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Trading the routine for passion
Joey Kineshanko got a chance to put his education to work in the most basic of ways — he hopped into a big backhoe behind his school and sent that claw into the ground.
And, with that, he officially marked the start of a project that is already well underway and which brought smiles of relief to the faces of those in the Kamloops-Thompson school district who have worked for years to create a trades and technology school.
The timing was appropriate coming right around Thanksgiving as the many speakers noted how thankful they were to see the NorKam Trades Centre of Excellence go from powerpoint presentations and lobbying efforts to actual construction.
When complete next year, the centre will have four skills and trades training shops and two lecture areas. The curriculum will include mining, transport-truck driving, entry-level industrial, construction trades, refrigeration and air conditioning and civil engineering.
Joey also addressed the crowd gathered in the parking lot of NorKam secondary, praising the trades program in the school district and telling everyone how, after taking part in the heavy-metals program last year, he obtained a job that he was faced with quitting at the end of the summer for a return to school.
His work experience, however, counted toward graduation credits and, he noted, his education led to a skill that now means he doesn’t have to be back in a classroom, but doing a job he loves — and still eligible to graduate.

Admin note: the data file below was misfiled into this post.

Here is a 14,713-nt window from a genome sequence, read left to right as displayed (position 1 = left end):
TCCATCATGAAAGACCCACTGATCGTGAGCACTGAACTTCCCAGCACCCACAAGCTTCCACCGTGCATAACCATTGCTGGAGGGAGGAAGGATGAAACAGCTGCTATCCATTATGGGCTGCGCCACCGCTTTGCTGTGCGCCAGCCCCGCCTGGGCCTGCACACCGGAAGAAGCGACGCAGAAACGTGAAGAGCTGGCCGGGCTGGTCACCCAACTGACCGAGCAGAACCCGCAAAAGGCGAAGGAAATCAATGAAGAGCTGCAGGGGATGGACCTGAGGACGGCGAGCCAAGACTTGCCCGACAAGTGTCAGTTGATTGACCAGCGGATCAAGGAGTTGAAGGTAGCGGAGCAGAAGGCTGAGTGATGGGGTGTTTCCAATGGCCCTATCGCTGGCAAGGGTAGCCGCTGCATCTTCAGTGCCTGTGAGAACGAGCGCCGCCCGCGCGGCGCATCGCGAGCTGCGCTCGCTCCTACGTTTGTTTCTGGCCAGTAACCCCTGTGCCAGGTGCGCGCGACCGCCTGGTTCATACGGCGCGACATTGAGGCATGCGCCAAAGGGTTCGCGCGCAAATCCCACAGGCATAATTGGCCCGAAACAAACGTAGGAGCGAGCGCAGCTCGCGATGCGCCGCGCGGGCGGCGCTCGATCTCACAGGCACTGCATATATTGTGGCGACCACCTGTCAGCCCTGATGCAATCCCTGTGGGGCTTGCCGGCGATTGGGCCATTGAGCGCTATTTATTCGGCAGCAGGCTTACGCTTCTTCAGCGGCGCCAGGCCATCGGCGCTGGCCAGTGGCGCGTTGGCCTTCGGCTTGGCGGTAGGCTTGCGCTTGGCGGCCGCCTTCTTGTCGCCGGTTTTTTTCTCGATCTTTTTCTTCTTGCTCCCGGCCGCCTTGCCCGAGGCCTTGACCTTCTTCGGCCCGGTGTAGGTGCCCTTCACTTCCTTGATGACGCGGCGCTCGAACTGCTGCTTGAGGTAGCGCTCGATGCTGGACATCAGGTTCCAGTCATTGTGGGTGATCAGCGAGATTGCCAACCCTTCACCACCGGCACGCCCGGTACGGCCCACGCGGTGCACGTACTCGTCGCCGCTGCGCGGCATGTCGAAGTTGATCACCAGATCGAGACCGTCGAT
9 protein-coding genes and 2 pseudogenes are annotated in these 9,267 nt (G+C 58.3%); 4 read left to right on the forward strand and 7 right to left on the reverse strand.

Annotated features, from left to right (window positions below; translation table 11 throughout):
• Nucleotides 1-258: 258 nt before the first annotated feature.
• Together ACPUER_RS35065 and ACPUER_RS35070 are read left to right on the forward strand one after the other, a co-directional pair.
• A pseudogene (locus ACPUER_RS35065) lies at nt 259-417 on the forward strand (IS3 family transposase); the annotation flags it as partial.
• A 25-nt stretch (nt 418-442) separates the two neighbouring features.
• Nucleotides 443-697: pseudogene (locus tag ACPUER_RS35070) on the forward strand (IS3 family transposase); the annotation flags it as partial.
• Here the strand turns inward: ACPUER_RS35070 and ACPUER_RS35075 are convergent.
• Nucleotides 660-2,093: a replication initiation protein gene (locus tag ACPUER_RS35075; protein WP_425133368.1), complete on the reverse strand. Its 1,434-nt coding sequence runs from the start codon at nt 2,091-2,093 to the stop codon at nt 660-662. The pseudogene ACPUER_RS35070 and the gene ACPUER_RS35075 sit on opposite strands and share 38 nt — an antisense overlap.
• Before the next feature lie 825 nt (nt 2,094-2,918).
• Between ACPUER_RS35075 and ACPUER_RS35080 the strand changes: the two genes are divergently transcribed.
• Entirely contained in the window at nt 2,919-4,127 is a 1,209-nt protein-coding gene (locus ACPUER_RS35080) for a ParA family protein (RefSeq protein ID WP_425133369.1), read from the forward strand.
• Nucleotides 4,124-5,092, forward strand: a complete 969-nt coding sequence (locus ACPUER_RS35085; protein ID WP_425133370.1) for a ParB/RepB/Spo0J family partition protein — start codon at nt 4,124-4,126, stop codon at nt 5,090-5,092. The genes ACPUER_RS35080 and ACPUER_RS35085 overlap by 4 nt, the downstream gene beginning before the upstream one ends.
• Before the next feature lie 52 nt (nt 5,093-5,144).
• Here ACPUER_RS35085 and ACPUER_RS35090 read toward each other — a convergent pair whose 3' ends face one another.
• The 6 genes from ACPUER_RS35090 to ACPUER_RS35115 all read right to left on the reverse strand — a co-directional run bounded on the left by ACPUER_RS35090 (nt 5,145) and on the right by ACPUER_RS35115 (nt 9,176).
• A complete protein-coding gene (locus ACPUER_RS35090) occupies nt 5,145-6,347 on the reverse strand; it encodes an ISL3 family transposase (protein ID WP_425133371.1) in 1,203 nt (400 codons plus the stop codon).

Joining him in speaking of the trades program were Kaitlyn Chantler and Isaac Moonen.
In introducing Isaac, school principal Jonathan Brady noted the teen had spent hours earlier this week after school helping with the regular Rotary family dinners held at the school. Isaac then took to the podium and talked of how he had found his calling and grown in confidence through his culinary-arts schooling.
Kaitlyn told the group of her struggles with school, of how she wouldn’t want to get up in the morning and head to class until she enrolled in NorKam’s hairdressing program.
She found a reason to want to go to school and not just learn a skill that appealed to her, but learn one at which she excelled and could share with others.
The centre is projected to cost $7.4 million, with the Ministry of Education contributing $4.6 million and the province’s skills and training program chipping in $1.7 million.
The rest is being paid for by the Kamloops-Thompson school district.